Former NFL star Darren Sharper has cut a plea agreement with authorities in four states and the federal government on charges that he drugged and raped women across the country during a four-month period from September 2013 through January 2014.
Authorities in Louisiana, Nevada, Arizona and California charged Sharper with rape while the federal charges included distributing a controlled substance "with the intent to commit a crime of violence which is rape." It was unclear how many additional women the federal charges encompass.
Sharper's attorney Blair Berk announced the plea deal in a Los Angeles courtroom Friday, the same day prosecutors in Las Vegas filed new charges against Sharper. Each of those counts carried the potential sentence of 10 years to life in prison.
It's expected that Sharper will plead guilty on Monday in California and then travel to Louisiana in the next 30 days to plead guilty to state and federal charges in New Orleans.
"I want to thank the victims who have stood tall and remained very strong throughout this process," Orleans Parish District Attorney Leon Cannizzaro said in a statement. "...This plea constitutes a complete vindication of these victims as well as their truthfulness."
CBS News has learned that as of August 2014, the rape kits in the Las Vegas case, a collection of DNA swabs taken from the victims, were not tested even eight months after the women went to the police.
"There was extensive forensic testing done by the [police] lab that included assistance from FBI Lab in this case," a spokesperson for the Las Vegas Metropolitan Police Department told CBS News in an email. "I am unable to provide you with the dates."
In October 2014, CBS News was first to report that the Las Vegas Metropolitan Police Department had a backlog of over 5,000 untested rape kits in storage. As of December, the Sharper case had yet to be transferred to the Clark County Prosecutor's office.
By then, Sharper was facing sexual assault charges in Arizona, Louisiana and California as well as federal charges.
The two victims in the alleged Las Vegas assault lived in Massachusetts at the time and were on vacation. According to police reports, the women met Sharper at a nightclub.
Sharper invited the two women and one man to his hotel room for an "after party" but they soon realized no one else was coming to the "party" according to the police report. Sharper allegedly handed out shots of alcohol to them and moments later the three said they all passed out.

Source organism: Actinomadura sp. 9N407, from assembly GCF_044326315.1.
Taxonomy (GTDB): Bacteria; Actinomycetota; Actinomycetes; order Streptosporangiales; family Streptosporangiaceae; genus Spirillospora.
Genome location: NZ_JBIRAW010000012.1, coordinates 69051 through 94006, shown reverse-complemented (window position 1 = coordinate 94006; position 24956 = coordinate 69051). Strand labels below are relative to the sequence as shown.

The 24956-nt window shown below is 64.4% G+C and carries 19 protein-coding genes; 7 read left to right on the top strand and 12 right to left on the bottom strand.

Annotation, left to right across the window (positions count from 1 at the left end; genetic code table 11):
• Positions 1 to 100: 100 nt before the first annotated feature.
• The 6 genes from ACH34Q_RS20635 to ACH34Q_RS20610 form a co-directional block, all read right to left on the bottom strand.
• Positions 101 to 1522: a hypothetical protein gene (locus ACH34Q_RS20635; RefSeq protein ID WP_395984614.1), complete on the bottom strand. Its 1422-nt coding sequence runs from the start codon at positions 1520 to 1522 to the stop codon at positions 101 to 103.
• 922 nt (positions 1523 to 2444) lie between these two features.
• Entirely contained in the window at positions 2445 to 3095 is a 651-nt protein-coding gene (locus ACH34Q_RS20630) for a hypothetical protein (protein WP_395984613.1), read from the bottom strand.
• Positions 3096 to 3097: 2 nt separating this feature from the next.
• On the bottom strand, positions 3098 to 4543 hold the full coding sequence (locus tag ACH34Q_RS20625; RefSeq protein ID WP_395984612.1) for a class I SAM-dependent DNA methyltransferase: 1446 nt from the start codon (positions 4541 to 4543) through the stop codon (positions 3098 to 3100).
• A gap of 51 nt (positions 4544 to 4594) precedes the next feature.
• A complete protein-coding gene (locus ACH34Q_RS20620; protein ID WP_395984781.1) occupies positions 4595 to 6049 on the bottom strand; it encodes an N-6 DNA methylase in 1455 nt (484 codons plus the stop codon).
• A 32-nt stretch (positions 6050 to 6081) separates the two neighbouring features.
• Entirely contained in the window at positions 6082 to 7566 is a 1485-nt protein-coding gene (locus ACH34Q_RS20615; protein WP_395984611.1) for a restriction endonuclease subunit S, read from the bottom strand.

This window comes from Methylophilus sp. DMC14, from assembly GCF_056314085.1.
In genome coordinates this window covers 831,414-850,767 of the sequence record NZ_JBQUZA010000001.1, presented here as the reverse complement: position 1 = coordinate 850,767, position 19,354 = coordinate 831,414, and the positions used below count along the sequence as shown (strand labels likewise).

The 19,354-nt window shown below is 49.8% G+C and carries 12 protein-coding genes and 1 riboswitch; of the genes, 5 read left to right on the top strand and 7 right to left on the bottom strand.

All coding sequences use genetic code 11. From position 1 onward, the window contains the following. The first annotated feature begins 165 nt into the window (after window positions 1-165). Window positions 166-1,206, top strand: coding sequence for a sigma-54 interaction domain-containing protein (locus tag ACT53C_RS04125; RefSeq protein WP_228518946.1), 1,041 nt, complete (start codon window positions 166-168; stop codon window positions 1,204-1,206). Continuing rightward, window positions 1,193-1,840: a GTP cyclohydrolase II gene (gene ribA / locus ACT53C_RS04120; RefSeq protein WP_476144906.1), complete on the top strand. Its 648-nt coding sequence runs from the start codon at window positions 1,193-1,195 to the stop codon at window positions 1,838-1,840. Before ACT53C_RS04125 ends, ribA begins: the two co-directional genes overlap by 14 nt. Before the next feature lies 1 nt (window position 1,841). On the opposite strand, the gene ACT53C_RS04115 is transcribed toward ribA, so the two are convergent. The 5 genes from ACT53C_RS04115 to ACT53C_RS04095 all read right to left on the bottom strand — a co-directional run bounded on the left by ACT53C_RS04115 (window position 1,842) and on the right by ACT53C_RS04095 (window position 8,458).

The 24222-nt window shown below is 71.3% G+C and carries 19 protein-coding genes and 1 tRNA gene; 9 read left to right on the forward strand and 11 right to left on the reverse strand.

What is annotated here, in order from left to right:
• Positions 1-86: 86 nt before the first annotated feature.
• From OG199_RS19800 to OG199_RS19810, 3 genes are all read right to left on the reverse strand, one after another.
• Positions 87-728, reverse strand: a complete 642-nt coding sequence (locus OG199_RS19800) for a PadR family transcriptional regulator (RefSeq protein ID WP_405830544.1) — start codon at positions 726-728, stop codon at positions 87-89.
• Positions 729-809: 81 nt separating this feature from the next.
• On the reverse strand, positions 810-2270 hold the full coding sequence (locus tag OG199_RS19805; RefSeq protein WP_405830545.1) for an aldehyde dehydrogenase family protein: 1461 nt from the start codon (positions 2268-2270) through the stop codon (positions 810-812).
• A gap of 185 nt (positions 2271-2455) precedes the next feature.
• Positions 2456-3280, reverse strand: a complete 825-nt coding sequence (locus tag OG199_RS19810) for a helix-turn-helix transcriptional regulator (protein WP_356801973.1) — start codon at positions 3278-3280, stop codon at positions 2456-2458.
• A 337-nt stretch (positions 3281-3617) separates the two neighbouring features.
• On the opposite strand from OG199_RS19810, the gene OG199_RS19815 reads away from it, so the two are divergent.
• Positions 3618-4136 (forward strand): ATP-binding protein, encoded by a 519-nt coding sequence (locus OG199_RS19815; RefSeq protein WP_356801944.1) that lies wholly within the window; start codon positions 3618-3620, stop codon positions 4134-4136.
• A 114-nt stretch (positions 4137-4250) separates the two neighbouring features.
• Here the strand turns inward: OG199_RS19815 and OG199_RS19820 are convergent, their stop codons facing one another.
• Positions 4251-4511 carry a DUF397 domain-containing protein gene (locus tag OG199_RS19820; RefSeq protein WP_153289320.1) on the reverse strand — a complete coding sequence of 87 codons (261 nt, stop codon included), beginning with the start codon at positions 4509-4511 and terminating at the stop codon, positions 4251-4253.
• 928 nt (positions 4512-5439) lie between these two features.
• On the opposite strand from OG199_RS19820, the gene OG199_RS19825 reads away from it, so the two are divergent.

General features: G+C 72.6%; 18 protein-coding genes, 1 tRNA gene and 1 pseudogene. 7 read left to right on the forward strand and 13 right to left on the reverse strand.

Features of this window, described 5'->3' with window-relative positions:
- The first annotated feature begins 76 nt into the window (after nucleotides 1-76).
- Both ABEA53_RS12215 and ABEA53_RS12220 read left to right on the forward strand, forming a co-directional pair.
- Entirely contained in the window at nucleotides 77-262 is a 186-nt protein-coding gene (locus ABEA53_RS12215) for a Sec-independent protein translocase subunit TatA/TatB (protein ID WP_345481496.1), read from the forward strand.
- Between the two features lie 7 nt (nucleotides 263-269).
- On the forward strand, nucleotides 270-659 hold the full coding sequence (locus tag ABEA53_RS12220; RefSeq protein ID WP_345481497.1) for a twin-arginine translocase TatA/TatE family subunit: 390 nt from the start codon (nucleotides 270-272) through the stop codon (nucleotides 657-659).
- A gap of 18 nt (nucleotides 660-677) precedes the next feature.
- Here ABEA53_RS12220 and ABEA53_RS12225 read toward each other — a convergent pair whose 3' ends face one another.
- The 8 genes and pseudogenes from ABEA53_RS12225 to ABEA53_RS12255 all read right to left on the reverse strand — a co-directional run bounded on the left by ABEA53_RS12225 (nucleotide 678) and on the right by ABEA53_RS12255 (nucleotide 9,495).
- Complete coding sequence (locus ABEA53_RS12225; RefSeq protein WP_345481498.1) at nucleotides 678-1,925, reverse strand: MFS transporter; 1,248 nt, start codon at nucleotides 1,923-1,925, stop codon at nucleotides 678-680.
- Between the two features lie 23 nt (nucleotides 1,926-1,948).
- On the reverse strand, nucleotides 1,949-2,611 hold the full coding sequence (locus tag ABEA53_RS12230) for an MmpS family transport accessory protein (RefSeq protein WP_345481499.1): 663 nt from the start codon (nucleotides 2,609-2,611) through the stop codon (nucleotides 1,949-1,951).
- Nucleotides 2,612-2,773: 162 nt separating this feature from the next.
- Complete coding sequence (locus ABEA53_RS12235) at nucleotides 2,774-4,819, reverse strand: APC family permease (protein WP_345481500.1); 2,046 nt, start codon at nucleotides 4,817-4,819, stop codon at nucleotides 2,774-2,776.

One of the women told police she later woke up next to Sharper in his bed. In the bathroom she noticed "visible injuries to her face which she could not account for." She said she fell back asleep.
Later, she told police, that when she woke up again Sharper told her she had "gotten sick" and urged her to drink another "unknown beverage." She told police the next thing she knew, Sharper was raping her.
The second woman told police she woke up on the couch and immediately felt that she had been sexually assaulted. The women left and that night sought medical help and rape kits were taken.
Sharper began his alleged string of assaults in late September 2013 in New Orleans, when a woman reported a rape to the police.
One month later, there was another report to the police for an alleged assault in Los Angeles, followed by another report in November to authorities in Tempe, Arizona. No arrests were made by any law enforcement agency.
In mid-January 2014, the two alleged Las Vegas victims went to the police. The following night, another alleged assault was reported to police in Los Angeles.
It wasn't until the second Los Angeles allegations that the LAPD arrested Sharper, who pleaded not guilty in February 2014.
There have been other law enforcement missteps around the country in the cases involving Sharper.
Back in 2011, two women accused Sharper of sexual assault in Miami Beach, Florida and went to a rape crisis center to have rape kits taken.
Miami Beach police officers wrote in a police report obtained by CBS News that nurse Victoria Faya, the medical professional on staff at the rape crisis center, told them that she "did not find any evidence of sexual battery."
However, when reached by phone, Faya told CBS News, "I would never say that, that's not my role."
The Miami Beach Police Department told CBS News that they did not have probable cause in the case to charge Sharper.
The case against Sharper in New Orleans was handled by a Detective Derrick Williams, who was later found by the city's Inspector General to have failed to investigate 97 percent of the cases he was working on, including the Sharper case.
Williams is still under administrative investigation. His attorney, Eric Hessler, told CBS News in a statement that Williams "stands by his belief that the investigation was conducted to the best of his abilities."
Sharper played in the NFL for 14 years with the Green Bay Packers, the Minnesota Vikings and the New Orleans Saints. He retired from professional football in 2010.